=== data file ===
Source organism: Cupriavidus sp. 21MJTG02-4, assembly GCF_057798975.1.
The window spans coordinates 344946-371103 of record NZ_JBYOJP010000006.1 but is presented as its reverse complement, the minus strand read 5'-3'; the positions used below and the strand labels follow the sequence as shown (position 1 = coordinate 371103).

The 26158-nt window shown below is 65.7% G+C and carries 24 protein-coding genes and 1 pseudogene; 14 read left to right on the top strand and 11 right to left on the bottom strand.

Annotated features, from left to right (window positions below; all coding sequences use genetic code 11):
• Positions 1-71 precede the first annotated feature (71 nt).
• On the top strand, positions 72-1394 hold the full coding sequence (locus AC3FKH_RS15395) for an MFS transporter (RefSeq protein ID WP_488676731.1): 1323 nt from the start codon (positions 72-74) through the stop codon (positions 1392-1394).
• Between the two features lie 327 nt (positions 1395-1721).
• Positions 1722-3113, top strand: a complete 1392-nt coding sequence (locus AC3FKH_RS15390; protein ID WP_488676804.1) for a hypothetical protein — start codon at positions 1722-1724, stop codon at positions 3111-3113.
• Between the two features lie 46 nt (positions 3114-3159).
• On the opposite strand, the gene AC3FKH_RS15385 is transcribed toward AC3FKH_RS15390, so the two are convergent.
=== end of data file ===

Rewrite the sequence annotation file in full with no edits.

Source organism: Cupriavidus sp. 21MJTG02-4, assembly GCF_057798975.1.
The window spans coordinates 344946-371103 of record NZ_JBYOJP010000006.1 but is presented as its reverse complement, the minus strand read 5'-3'; the positions used below and the strand labels follow the sequence as shown (position 1 = coordinate 371103).

The 26158-nt window shown below is 65.7% G+C and carries 24 protein-coding genes and 1 pseudogene; 14 read left to right on the top strand and 11 right to left on the bottom strand.

Annotated features, from left to right (window positions below; all coding sequences use genetic code 11):
• Positions 1-71 precede the first annotated feature (71 nt).
• On the top strand, positions 72-1394 hold the full coding sequence (locus AC3FKH_RS15395) for an MFS transporter (RefSeq protein ID WP_488676731.1): 1323 nt from the start codon (positions 72-74) through the stop codon (positions 1392-1394).
• Between the two features lie 327 nt (positions 1395-1721).
• Positions 1722-3113, top strand: a complete 1392-nt coding sequence (locus AC3FKH_RS15390; protein ID WP_488676804.1) for a hypothetical protein — start codon at positions 1722-1724, stop codon at positions 3111-3113.
• Between the two features lie 46 nt (positions 3114-3159).
• On the opposite strand, the gene AC3FKH_RS15385 is transcribed toward AC3FKH_RS15390, so the two are convergent.